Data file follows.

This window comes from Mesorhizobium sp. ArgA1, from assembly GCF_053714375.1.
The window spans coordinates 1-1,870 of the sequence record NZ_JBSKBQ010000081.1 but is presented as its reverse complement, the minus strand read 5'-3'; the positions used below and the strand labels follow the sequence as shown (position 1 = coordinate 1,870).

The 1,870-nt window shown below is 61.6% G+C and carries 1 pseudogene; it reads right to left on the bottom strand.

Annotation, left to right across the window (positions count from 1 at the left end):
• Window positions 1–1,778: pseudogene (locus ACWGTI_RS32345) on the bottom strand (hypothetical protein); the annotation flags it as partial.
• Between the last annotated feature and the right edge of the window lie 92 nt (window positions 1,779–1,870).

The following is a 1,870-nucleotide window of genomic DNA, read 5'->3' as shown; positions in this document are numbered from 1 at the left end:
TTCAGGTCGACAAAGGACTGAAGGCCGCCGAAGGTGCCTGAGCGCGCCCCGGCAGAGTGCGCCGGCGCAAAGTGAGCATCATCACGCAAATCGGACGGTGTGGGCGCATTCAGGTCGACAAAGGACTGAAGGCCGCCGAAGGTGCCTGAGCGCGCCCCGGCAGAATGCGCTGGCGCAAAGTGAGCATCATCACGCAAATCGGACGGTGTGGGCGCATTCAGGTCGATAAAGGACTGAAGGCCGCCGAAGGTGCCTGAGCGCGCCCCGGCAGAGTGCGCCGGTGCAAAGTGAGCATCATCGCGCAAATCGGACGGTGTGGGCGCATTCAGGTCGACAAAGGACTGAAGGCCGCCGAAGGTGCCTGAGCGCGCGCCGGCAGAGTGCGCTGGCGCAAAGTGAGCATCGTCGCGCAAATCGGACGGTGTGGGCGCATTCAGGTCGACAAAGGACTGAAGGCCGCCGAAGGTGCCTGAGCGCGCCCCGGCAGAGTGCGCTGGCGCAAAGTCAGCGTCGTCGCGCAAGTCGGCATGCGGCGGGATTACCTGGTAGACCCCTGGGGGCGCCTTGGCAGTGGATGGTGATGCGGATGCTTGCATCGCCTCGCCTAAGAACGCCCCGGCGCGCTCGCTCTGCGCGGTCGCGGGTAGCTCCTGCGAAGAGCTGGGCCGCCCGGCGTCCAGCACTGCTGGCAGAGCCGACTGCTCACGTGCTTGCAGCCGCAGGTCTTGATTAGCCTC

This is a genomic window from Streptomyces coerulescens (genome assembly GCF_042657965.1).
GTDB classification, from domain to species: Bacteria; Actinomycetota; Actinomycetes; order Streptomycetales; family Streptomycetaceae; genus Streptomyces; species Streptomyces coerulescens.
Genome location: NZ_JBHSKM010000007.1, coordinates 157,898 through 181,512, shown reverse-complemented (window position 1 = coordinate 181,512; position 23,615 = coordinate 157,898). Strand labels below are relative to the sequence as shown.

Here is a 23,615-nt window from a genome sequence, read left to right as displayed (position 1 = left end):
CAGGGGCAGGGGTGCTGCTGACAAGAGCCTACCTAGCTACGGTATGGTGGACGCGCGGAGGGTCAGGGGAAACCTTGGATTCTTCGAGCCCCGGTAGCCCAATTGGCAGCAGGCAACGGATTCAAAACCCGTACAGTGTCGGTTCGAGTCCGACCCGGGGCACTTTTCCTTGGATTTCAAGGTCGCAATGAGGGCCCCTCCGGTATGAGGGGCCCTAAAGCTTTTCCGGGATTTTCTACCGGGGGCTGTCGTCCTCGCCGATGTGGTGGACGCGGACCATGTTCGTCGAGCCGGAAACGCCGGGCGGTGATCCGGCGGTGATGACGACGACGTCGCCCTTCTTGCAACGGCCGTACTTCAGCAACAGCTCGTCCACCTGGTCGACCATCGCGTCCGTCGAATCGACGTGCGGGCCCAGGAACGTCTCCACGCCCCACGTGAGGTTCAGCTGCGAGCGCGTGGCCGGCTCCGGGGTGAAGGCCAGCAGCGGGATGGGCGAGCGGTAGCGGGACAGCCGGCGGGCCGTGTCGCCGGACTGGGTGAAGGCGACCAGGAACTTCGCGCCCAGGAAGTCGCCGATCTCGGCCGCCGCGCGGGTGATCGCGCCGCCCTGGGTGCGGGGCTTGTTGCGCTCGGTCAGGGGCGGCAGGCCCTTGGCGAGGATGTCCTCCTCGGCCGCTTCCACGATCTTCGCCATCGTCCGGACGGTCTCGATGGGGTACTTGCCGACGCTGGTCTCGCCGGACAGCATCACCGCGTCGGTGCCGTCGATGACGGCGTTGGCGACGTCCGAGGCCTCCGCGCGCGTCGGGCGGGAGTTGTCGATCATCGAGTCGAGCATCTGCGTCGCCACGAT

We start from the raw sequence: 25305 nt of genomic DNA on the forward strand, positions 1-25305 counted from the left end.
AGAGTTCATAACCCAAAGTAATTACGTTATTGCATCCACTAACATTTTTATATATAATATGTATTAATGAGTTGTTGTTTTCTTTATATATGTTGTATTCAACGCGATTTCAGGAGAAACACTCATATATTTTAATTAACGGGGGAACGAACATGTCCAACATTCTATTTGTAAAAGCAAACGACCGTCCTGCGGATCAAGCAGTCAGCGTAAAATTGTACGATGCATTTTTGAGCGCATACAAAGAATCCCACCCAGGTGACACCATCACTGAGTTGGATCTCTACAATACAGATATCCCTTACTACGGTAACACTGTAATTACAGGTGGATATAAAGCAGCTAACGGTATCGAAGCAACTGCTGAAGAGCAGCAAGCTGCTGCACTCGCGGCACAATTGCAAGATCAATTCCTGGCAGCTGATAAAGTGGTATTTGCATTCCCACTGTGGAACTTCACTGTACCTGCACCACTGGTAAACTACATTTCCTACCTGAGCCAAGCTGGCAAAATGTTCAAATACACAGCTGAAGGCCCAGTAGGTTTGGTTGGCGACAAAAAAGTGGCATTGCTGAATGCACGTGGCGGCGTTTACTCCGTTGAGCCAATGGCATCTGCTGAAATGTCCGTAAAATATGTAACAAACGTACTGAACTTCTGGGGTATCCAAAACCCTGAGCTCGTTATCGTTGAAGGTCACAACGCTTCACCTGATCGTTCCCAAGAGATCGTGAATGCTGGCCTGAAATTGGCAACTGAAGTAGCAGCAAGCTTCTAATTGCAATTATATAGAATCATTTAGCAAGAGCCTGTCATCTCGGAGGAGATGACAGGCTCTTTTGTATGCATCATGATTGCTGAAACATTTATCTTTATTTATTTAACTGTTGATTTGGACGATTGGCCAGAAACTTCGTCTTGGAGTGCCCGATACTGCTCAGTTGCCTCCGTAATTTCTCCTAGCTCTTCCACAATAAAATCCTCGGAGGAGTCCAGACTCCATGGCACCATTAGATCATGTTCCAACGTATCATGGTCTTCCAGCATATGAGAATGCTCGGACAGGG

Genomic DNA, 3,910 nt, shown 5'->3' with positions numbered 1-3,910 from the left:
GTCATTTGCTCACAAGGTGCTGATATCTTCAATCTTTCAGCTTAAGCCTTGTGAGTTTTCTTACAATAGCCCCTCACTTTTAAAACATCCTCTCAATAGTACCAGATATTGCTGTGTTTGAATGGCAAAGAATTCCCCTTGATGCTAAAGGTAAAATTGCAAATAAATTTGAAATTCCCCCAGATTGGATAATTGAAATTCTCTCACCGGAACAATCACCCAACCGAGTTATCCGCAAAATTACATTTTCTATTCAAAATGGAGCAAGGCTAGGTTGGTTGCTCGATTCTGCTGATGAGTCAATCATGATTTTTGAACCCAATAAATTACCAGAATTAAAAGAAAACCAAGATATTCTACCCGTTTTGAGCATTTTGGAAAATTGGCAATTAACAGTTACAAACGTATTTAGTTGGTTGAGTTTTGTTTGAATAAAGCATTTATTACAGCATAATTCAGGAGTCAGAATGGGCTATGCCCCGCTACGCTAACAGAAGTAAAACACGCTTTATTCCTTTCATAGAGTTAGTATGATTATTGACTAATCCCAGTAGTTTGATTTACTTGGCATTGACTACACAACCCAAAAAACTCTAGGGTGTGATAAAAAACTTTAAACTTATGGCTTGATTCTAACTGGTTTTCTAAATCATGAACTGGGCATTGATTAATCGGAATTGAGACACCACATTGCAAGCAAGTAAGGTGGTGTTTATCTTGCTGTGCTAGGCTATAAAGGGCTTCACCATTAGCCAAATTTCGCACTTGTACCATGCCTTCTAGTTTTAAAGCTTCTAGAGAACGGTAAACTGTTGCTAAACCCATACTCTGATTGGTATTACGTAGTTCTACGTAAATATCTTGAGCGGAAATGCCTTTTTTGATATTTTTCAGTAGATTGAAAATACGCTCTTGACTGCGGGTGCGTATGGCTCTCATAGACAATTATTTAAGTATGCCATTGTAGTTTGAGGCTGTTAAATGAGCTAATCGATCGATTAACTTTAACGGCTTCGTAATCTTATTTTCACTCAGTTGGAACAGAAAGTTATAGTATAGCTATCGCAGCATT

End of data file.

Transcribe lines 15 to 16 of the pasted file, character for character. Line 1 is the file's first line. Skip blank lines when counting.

AGAGTTCATAACCCAAAGTAATTACGTTATTGCATCCACTAACATTTTTATATATAATATGTATTAATGAGTTGTTGTTTTCTTTATATATGTTGTATTCAACGCGATTTCAGGAGAAACACTCATATATTTTAATTAACGGGGGAACGAACATGTCCAACATTCTATTTGTAAAAGCAAACGACCGTCCTGCGGATCAAGCAGTCAGCGTAAAATTGTACGATGCATTTTTGAGCGCATACAAAGAATCCCACCCAGGTGACACCATCACTGAGTTGGATCTCTACAATACAGATATCCCTTACTACGGTAACACTGTAATTACAGGTGGATATAAAGCAGCTAACGGTATCGAAGCAACTGCTGAAGAGCAGCAAGCTGCTGCACTCGCGGCACAATTGCAAGATCAATTCCTGGCAGCTGATAAAGTGGTATTTGCATTCCCACTGTGGAACTTCACTGTACCTGCACCACTGGTAAACTACATTTCCTACCTGAGCCAAGCTGGCAAAATGTTCAAATACACAGCTGAAGGCCCAGTAGGTTTGGTTGGCGACAAAAAAGTGGCATTGCTGAATGCACGTGGCGGCGTTTACTCCGTTGAGCCAATGGCATCTGCTGAAATGTCCGTAAAATATGTAACAAACGTACTGAACTTCTGGGGTATCCAAAACCCTGAGCTCGTTATCGTTGAAGGTCACAACGCTTCACCTGATCGTTCCCAAGAGATCGTGAATGCTGGCCTGAAATTGGCAACTGAAGTAGCAGCAAGCTTCTAATTGCAATTATATAGAATCATTTAGCAAGAGCCTGTCATCTCGGAGGAGATGACAGGCTCTTTTGTATGCATCATGATTGCTGAAACATTTATCTTTATTTATTTAACTGTTGATTTGGACGATTGGCCAGAAACTTCGTCTTGGAGTGCCCGATACTGCTCAGTTGCCTCCGTAATTTCTCCTAGCTCTTCCACAATAAAATCCTCGGAGGAGTCCAGACTCCATGGCACCATTAGATCATGTTCCAACGTATCATGGTCTTCCAGCATATGAGAATGCTCGGACAGGG

Genomic DNA, 3,910 nt, shown 5'->3' with positions numbered 1-3,910 from the left: